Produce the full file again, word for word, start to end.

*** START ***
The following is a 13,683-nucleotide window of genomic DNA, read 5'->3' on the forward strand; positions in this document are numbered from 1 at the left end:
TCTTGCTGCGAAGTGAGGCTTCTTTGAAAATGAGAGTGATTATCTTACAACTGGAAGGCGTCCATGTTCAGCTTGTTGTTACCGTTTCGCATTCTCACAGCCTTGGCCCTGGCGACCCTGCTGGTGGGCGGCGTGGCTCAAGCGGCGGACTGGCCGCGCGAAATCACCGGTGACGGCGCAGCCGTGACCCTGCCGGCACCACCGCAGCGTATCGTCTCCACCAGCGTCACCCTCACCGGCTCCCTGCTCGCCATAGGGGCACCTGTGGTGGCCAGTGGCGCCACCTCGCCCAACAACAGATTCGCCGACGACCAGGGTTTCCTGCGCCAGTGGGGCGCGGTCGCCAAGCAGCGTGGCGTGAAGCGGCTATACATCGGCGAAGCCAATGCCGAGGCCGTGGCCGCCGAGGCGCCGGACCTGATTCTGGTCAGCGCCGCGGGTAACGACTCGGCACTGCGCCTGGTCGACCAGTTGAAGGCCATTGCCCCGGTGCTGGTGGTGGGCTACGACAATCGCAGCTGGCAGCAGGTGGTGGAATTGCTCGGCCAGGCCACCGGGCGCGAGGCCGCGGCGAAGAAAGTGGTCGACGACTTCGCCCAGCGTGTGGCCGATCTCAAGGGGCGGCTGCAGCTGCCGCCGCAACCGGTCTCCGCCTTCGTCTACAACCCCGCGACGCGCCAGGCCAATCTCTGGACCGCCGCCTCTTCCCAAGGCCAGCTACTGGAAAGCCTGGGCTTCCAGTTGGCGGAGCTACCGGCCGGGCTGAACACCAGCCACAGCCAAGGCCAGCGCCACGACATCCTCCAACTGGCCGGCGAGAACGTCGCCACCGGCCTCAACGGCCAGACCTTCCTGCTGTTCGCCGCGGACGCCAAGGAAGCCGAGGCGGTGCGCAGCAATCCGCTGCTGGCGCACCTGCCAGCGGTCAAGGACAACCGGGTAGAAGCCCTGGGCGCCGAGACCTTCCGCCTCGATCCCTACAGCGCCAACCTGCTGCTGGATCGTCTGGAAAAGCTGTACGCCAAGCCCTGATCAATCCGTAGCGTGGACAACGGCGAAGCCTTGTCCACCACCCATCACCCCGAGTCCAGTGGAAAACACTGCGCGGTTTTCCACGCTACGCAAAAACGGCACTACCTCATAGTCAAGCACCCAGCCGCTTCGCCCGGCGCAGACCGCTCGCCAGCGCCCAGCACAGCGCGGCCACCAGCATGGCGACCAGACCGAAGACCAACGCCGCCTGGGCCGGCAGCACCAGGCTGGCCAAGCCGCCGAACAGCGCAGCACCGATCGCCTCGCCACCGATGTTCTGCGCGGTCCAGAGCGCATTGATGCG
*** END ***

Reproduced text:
The following is a 13,683-nucleotide window of genomic DNA, read 5'->3' on the forward strand; positions in this document are numbered from 1 at the left end:
TCTTGCTGCGAAGTGAGGCTTCTTTGAAAATGAGAGTGATTATCTTACAACTGGAAGGCGTCCATGTTCAGCTTGTTGTTACCGTTTCGCATTCTCACAGCCTTGGCCCTGGCGACCCTGCTGGTGGGCGGCGTGGCTCAAGCGGCGGACTGGCCGCGCGAAATCACCGGTGACGGCGCAGCCGTGACCCTGCCGGCACCACCGCAGCGTATCGTCTCCACCAGCGTCACCCTCACCGGCTCCCTGCTCGCCATAGGGGCACCTGTGGTGGCCAGTGGCGCCACCTCGCCCAACAACAGATTCGCCGACGACCAGGGTTTCCTGCGCCAGTGGGGCGCGGTCGCCAAGCAGCGTGGCGTGAAGCGGCTATACATCGGCGAAGCCAATGCCGAGGCCGTGGCCGCCGAGGCGCCGGACCTGATTCTGGTCAGCGCCGCGGGTAACGACTCGGCACTGCGCCTGGTCGACCAGTTGAAGGCCATTGCCCCGGTGCTGGTGGTGGGCTACGACAATCGCAGCTGGCAGCAGGTGGTGGAATTGCTCGGCCAGGCCACCGGGCGCGAGGCCGCGGCGAAGAAAGTGGTCGACGACTTCGCCCAGCGTGTGGCCGATCTCAAGGGGCGGCTGCAGCTGCCGCCGCAACCGGTCTCCGCCTTCGTCTACAACCCCGCGACGCGCCAGGCCAATCTCTGGACCGCCGCCTCTTCCCAAGGCCAGCTACTGGAAAGCCTGGGCTTCCAGTTGGCGGAGCTACCGGCCGGGCTGAACACCAGCCACAGCCAAGGCCAGCGCCACGACATCCTCCAACTGGCCGGCGAGAACGTCGCCACCGGCCTCAACGGCCAGACCTTCCTGCTGTTCGCCGCGGACGCCAAGGAAGCCGAGGCGGTGCGCAGCAATCCGCTGCTGGCGCACCTGCCAGCGGTCAAGGACAACCGGGTAGAAGCCCTGGGCGCCGAGACCTTCCGCCTCGATCCCTACAGCGCCAACCTGCTGCTGGATCGTCTGGAAAAGCTGTACGCCAAGCCCTGATCAATCCGTAGCGTGGACAACGGCGAAGCCTTGTCCACCACCCATCACCCCGAGTCCAGTGGAAAACACTGCGCGGTTTTCCACGCTACGCAAAAACGGCACTACCTCATAGTCAAGCACCCAGCCGCTTCGCCCGGCGCAGACCGCTCGCCAGCGCCCAGCACAGCGCGGCCACCAGCATGGCGACCAGACCGAAGACCAACGCCGCCTGGGCCGGCAGCACCAGGCTGGCCAAGCCGCCGAACAGCGCAGCACCGATCGCCTCGCCACCGATGTTCTGCGCGGTCCAGAGCGCATTGATGCG